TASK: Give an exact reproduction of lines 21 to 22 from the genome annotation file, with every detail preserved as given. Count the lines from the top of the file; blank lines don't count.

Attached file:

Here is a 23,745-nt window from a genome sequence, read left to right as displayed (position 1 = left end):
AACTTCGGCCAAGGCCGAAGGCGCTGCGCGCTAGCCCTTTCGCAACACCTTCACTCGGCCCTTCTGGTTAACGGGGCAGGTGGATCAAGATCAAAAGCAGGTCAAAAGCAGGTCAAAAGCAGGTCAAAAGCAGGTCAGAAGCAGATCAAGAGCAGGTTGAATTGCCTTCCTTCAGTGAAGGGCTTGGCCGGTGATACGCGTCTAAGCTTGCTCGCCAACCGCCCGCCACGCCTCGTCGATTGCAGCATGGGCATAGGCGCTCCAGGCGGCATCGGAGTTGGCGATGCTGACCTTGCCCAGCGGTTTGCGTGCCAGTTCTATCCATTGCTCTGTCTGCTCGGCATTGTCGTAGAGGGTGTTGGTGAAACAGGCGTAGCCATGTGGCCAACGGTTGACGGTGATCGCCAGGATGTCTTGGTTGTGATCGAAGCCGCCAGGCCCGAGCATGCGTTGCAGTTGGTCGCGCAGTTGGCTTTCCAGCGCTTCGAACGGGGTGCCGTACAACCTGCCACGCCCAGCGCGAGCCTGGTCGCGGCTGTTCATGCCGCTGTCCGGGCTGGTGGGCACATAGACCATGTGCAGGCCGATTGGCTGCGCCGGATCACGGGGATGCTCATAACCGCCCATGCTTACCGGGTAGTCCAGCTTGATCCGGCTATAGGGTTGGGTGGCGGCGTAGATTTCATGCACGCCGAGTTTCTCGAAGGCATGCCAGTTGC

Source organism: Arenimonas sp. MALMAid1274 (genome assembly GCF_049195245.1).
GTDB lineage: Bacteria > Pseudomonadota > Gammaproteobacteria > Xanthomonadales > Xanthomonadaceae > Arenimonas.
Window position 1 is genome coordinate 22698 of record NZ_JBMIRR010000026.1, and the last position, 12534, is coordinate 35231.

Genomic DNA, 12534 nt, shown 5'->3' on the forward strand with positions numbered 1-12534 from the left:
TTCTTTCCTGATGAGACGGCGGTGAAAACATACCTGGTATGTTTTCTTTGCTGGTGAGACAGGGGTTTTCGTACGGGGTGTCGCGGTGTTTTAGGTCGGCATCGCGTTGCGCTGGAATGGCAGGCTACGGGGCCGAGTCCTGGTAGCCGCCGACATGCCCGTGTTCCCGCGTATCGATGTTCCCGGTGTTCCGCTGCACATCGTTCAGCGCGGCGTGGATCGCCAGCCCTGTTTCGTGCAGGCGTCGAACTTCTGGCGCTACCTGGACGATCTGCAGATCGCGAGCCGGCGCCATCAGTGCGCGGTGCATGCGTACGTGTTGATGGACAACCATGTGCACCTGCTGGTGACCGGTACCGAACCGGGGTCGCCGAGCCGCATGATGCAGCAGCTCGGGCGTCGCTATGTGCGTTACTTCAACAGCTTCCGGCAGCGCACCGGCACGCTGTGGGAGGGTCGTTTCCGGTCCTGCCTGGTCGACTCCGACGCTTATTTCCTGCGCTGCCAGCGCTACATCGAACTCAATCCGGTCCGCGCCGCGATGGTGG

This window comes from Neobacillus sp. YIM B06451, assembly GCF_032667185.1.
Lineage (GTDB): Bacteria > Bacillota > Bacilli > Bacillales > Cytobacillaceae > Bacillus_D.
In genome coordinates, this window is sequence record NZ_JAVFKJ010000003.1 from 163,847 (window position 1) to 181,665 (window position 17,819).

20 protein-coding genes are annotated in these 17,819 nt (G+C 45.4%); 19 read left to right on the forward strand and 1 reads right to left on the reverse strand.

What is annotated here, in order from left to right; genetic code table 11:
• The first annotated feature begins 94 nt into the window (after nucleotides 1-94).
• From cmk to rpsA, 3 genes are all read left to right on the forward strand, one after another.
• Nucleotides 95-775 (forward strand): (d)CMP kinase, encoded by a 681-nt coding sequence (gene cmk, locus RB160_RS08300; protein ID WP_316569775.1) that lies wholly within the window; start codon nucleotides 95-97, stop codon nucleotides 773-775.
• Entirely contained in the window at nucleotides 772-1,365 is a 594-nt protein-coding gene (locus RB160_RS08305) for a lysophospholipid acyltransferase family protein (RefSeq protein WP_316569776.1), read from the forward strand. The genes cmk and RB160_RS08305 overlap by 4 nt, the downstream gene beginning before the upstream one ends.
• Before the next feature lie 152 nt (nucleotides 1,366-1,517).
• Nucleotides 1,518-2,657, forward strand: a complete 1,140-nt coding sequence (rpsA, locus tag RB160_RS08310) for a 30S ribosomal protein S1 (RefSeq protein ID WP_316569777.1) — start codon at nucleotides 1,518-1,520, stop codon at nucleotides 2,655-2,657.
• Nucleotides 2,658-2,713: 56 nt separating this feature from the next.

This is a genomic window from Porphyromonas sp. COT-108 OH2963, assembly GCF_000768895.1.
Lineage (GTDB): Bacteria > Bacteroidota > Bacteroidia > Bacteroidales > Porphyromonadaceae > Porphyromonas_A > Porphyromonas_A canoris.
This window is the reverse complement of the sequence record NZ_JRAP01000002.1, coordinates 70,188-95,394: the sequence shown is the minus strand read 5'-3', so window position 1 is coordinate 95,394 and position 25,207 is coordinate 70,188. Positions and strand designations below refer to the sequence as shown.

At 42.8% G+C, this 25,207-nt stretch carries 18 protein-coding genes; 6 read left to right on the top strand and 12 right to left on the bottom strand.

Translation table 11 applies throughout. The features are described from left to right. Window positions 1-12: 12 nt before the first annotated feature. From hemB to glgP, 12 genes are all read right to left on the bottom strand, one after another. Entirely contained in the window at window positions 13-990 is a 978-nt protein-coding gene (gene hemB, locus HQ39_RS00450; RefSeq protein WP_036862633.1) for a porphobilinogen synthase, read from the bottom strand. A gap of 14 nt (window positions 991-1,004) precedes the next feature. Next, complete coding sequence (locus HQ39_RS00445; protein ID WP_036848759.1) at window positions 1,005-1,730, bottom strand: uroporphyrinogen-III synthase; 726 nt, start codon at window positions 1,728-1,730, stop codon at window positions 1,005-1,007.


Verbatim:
Lineage (GTDB): Bacteria > Bacteroidota > Bacteroidia > Bacteroidales > Porphyromonadaceae > Porphyromonas_A > Porphyromonas_A canoris.
This window is the reverse complement of the sequence record NZ_JRAP01000002.1, coordinates 70,188-95,394: the sequence shown is the minus strand read 5'-3', so window position 1 is coordinate 95,394 and position 25,207 is coordinate 70,188. Positions and strand designations below refer to the sequence as shown.